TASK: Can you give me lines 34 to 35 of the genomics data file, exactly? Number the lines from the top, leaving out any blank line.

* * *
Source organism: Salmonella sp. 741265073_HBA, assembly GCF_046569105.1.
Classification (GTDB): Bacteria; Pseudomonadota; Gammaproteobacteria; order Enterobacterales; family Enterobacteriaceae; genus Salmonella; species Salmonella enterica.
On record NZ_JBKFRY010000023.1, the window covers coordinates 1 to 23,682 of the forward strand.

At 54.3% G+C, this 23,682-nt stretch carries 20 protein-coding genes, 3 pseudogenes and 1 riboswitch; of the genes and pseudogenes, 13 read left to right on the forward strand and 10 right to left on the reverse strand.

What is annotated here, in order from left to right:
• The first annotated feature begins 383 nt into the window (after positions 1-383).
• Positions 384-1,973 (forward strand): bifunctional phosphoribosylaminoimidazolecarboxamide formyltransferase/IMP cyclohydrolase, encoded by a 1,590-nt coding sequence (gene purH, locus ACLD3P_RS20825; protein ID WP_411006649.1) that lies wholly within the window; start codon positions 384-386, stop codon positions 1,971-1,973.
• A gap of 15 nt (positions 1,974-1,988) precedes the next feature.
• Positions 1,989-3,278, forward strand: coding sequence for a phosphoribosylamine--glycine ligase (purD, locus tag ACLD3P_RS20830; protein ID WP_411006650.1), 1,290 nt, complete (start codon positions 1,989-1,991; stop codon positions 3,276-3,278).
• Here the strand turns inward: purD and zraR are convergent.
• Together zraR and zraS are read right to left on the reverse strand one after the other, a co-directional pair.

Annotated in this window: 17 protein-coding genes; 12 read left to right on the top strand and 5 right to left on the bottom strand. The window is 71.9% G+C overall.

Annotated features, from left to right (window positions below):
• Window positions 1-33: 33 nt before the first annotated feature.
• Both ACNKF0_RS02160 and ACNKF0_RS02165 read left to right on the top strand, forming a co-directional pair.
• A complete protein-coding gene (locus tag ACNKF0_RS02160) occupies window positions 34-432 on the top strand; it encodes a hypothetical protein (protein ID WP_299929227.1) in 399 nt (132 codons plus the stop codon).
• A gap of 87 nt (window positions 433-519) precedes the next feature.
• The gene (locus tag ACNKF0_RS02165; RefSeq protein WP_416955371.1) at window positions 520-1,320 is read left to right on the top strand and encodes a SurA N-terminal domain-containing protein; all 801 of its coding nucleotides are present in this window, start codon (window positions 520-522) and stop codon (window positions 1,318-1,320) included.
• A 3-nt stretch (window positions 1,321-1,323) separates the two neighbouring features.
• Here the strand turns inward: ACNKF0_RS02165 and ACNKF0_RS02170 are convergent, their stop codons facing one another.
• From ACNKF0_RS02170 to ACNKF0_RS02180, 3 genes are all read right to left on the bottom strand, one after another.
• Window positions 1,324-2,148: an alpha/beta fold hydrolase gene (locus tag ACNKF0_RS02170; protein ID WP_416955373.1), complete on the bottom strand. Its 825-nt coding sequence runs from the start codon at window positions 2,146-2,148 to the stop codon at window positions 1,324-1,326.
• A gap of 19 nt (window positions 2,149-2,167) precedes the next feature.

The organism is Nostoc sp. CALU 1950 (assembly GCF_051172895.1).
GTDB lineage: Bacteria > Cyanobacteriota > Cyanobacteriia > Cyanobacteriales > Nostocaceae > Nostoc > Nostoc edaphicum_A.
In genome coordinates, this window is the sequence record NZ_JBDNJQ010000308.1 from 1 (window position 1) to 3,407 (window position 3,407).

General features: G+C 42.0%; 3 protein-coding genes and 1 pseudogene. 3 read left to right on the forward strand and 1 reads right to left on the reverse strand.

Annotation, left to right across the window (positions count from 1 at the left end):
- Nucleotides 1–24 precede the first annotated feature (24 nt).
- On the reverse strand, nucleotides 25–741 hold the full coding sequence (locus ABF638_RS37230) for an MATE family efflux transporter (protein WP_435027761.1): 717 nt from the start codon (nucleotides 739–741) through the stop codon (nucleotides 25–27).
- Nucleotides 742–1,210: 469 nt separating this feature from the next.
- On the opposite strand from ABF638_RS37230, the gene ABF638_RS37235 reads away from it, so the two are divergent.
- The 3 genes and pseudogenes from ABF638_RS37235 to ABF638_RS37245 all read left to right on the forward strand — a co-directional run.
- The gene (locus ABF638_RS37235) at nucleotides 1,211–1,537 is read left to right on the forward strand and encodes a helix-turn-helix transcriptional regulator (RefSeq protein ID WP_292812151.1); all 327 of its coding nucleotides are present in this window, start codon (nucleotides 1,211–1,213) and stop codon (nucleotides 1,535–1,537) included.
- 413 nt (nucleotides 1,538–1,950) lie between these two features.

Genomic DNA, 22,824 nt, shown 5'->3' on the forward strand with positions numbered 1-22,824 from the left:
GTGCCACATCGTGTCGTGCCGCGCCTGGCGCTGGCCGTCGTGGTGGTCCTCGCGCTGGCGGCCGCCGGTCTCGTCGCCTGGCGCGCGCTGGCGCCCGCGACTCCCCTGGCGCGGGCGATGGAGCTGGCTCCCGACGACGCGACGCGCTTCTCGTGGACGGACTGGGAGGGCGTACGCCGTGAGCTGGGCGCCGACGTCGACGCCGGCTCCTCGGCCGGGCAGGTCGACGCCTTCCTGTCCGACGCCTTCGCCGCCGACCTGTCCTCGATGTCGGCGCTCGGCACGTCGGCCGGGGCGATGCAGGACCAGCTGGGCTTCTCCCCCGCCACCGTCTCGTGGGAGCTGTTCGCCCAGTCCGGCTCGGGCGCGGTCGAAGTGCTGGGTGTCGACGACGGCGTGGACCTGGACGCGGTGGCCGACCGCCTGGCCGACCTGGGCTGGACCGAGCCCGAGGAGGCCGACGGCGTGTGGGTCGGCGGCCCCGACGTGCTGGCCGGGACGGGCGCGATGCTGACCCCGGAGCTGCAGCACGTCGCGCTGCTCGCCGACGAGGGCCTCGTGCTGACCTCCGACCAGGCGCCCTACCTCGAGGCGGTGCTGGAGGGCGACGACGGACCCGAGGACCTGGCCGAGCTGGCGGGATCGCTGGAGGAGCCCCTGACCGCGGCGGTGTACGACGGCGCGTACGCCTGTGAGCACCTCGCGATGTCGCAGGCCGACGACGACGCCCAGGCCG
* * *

- The gene (locus ABF638_RS37235) at nucleotides 1,211–1,537 is read left to right on the forward strand and encodes a helix-turn-helix transcriptional regulator (RefSeq protein ID WP_292812151.1); all 327 of its coding nucleotides are present in this window, start codon (nucleotides 1,211–1,213) and stop codon (nucleotides 1,535–1,537) included.
- 413 nt (nucleotides 1,538–1,950) lie between these two features.